The National Health Service provides most health care for people free of charge, but there are exceptions: prescription charges have existed since 1951, and there are a number of other services for which fees are charged. Charges have to be made for services not covered by the NHS treatment, for example, medical reports for insurance companies.
Why do we charge for non NHS work?
Most GPs are not employed by the NHS, they are self-employed, and they have to cover their costs – staff, heating, lighting, buildings, etc. – in the same way as any other small business. The NHS covers these costs for NHS work, but for non-NHS work the fee has to cover the doctor’s costs. In recent years, more and more organisations have been involving doctors in a whole range of non-medical work. Sometimes the only reason that GPs are asked is because they are in a position of trust in the community, or because an insurance company or employer wants to be sure that information provided is true and accurate. However, all this work requires time on the part of the doctors and their administrative team.
Although it may seem that a form requires no more than a doctor’s signature, it is a condition of remaining on the Medical Register that they only sign what they know to be true. In order to complete even the simplest of forms, therefore, the doctor might have to check the patient’s entire medical record. Carelessness or an inaccurate report can have serious consequences for the doctor with the General Medical Council or even the Police. The charge reflects either the time required to check information and/or the degree of responsibility signing the paperwork entails. If you require a form completed urgently (e.g. within 48 hours) then this may cost more.
What are non NHS services?
Here are some examples of non NHS services for which most GP practices may levy a charge:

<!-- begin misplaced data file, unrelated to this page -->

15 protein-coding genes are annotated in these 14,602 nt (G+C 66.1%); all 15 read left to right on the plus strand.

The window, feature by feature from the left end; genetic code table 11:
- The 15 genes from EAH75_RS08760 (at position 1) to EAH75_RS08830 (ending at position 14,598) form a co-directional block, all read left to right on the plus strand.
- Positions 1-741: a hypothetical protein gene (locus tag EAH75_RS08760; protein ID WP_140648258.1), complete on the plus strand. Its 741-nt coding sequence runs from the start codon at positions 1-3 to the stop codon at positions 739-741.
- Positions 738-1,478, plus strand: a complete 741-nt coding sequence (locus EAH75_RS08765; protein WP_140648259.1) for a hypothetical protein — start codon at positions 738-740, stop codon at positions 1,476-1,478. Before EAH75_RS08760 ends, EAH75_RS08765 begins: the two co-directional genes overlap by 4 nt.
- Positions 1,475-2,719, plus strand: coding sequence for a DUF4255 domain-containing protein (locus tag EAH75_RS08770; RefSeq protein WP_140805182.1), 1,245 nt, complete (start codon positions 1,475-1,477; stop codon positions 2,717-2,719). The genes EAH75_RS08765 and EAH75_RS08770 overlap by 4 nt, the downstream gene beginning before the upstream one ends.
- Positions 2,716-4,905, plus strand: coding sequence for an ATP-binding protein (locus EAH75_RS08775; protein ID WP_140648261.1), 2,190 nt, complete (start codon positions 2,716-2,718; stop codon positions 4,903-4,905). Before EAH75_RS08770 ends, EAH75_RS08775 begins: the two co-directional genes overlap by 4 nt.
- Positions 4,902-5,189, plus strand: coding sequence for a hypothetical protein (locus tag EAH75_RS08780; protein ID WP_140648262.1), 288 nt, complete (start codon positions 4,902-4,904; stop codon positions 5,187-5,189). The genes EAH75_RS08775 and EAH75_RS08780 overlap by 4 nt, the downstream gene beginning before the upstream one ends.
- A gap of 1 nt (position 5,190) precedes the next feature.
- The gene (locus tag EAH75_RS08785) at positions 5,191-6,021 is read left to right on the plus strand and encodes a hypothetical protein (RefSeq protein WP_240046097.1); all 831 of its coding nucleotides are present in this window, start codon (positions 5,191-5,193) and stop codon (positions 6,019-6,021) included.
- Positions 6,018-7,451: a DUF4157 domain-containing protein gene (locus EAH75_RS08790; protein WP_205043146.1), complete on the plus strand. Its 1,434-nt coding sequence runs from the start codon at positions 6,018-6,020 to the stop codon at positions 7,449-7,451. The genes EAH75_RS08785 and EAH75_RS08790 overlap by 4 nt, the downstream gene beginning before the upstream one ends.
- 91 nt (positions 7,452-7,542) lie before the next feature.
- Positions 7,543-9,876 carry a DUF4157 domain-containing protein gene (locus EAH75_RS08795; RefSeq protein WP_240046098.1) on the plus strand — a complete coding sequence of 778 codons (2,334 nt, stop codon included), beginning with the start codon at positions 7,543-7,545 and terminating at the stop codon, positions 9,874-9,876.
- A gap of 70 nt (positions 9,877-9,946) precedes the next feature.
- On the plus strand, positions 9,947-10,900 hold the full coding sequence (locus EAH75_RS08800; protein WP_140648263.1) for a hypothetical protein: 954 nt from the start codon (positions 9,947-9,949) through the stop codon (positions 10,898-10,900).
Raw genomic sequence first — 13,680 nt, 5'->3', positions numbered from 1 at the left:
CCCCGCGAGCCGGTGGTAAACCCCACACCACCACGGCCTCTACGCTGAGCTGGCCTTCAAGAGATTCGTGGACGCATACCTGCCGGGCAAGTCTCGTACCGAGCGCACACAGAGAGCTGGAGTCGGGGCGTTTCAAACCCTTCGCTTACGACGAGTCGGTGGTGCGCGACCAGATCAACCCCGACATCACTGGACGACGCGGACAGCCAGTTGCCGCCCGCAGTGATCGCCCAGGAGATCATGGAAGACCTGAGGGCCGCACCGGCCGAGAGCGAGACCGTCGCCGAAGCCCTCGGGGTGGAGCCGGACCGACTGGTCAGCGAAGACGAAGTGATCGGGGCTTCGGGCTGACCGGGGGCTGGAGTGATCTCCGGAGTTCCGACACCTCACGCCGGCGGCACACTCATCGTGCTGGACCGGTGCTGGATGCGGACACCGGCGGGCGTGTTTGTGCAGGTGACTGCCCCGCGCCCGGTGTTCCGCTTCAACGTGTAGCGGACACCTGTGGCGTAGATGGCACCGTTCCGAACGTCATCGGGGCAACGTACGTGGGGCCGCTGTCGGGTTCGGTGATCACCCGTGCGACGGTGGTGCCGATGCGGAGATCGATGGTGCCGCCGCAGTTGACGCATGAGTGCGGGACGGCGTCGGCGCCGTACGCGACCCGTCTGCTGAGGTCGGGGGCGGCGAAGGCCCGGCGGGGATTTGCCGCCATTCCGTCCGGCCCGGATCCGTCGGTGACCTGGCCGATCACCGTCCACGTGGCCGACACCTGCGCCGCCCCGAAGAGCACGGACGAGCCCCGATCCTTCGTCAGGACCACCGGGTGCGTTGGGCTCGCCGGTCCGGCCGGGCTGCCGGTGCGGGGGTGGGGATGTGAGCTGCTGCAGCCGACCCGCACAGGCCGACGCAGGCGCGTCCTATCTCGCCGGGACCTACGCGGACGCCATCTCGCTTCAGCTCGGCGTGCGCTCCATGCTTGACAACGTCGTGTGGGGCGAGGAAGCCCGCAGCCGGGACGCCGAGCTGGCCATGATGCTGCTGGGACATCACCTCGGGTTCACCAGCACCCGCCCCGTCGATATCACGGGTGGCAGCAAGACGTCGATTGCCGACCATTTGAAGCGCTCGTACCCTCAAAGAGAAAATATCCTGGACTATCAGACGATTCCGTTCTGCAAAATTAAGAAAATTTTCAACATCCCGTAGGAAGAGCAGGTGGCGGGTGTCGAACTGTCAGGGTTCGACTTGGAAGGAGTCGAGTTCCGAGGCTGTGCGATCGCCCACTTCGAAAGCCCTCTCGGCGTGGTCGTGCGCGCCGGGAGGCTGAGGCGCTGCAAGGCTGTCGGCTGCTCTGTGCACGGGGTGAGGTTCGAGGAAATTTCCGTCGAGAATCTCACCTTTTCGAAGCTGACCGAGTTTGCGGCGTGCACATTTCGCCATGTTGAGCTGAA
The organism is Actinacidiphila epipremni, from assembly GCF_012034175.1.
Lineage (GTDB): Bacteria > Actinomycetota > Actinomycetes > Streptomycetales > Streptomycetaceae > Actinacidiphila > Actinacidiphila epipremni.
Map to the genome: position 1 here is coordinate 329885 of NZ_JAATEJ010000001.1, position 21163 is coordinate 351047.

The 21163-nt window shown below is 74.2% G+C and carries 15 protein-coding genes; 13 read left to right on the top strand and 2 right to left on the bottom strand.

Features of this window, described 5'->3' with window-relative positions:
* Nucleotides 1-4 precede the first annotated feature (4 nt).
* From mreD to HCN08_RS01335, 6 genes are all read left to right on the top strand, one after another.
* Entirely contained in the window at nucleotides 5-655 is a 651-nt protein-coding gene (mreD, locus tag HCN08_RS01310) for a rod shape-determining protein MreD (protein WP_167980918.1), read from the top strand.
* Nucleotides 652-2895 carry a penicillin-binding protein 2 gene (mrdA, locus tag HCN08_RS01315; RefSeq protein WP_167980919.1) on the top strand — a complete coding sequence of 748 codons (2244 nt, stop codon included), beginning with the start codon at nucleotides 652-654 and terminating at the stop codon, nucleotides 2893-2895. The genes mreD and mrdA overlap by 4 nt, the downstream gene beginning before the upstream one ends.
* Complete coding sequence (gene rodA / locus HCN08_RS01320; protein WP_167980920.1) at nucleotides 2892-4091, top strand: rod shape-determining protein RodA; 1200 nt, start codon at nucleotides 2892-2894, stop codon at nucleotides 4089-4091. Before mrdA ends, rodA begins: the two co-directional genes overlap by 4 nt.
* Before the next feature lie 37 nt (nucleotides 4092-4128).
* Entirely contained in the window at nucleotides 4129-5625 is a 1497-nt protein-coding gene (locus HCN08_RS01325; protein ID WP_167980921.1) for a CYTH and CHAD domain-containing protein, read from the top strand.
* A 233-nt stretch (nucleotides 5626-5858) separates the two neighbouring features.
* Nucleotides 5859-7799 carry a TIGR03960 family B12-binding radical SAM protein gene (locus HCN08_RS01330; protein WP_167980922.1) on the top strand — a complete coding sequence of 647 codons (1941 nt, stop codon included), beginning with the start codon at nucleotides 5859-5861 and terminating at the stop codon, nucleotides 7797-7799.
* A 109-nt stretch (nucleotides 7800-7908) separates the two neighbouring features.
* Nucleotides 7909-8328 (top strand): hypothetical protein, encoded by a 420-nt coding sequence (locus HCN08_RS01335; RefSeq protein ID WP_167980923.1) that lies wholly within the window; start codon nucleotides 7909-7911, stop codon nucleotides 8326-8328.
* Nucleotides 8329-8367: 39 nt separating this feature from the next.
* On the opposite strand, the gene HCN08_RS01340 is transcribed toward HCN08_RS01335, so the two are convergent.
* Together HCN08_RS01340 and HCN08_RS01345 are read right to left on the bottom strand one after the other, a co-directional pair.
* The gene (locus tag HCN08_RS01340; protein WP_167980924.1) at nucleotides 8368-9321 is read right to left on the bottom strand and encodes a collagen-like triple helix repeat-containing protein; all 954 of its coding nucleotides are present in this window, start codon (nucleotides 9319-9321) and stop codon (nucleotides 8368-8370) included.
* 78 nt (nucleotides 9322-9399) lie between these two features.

Accident/sickness insurance certificates
Certain travel vaccinations
Private medical insurance reports
Driving licence forms
Private medical consultation
Freedom from infection certificate
Private sick note
BUPA/PPP etc. claim forms
Sickness/accident insurance claim forms
Pre-employment medicals ( HGV, PCV, Taxi, Fitness for sport, Racing driver certificate)
Extracts from medical records
Medical reports with and without associated physical examination
Fitness to travel
How long does this take?
Whenever possible, we try to complete such forms and reports within two weeks of receipt. Sometimes this can take a little longer – the relevant GP might be away on holiday for example. The GPs have to find time to complete this sort of paperwork in amongst all their other duties and it can take time to read through a patient’s set of notes in order to answer the questions raised.
How much does it cost?
In most cases, we can inform you of the likely charge due when you ask for the paperwork to be filled in. Remember though that not all documents need a doctor’s signature, for example passport applications. You may be able to ask another person in a position of trust to sign such documents.
Our charges are made in accordance with BMA guidelines. See our current list of charges. This list is not exhaustive and any non NHS work which is not listed here may levy a charge.
How should I pay?
We can only accept cash or a cheque (with a cheque guarantee card). We do not accept credit or debit cards. For medicals and vaccinations, your fee will be payable in advance on the day of your appointment.